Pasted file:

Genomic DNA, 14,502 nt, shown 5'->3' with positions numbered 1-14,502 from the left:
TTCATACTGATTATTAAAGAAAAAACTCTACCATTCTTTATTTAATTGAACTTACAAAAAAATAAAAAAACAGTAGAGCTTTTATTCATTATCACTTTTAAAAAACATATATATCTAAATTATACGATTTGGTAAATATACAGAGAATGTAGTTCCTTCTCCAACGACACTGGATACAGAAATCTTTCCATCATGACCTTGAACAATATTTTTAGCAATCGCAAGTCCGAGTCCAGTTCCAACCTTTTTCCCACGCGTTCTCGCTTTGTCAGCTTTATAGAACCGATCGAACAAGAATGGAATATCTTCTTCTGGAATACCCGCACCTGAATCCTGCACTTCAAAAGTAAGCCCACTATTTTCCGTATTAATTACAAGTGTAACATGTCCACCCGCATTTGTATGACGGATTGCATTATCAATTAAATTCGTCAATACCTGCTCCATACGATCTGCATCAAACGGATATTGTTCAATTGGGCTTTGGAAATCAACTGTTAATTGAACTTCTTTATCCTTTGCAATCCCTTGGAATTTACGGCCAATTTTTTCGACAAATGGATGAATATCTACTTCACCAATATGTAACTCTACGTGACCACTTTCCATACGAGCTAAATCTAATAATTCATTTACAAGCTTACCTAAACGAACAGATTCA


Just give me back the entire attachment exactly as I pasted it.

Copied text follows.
Genomic DNA, 14,502 nt, shown 5'->3' with positions numbered 1-14,502 from the left:
TTCATACTGATTATTAAAGAAAAAACTCTACCATTCTTTATTTAATTGAACTTACAAAAAAATAAAAAAACAGTAGAGCTTTTATTCATTATCACTTTTAAAAAACATATATATCTAAATTATACGATTTGGTAAATATACAGAGAATGTAGTTCCTTCTCCAACGACACTGGATACAGAAATCTTTCCATCATGACCTTGAACAATATTTTTAGCAATCGCAAGTCCGAGTCCAGTTCCAACCTTTTTCCCACGCGTTCTCGCTTTGTCAGCTTTATAGAACCGATCGAACAAGAATGGAATATCTTCTTCTGGAATACCCGCACCTGAATCCTGCACTTCAAAAGTAAGCCCACTATTTTCCGTATTAATTACAAGTGTAACATGTCCACCCGCATTTGTATGACGGATTGCATTATCAATTAAATTCGTCAATACCTGCTCCATACGATCTGCATCAAACGGATATTGTTCAATTGGGCTTTGGAAATCAACTGTTAATTGAACTTCTTTATCCTTTGCAATCCCTTGGAATTTACGGCCAATTTTTTCGACAAATGGATGAATATCTACTTCACCAATATGTAACTCTACGTGACCACTTTCCATACGAGCTAAATCTAATAATTCATTTACAAGCTTACCTAAACGAACAGATTCA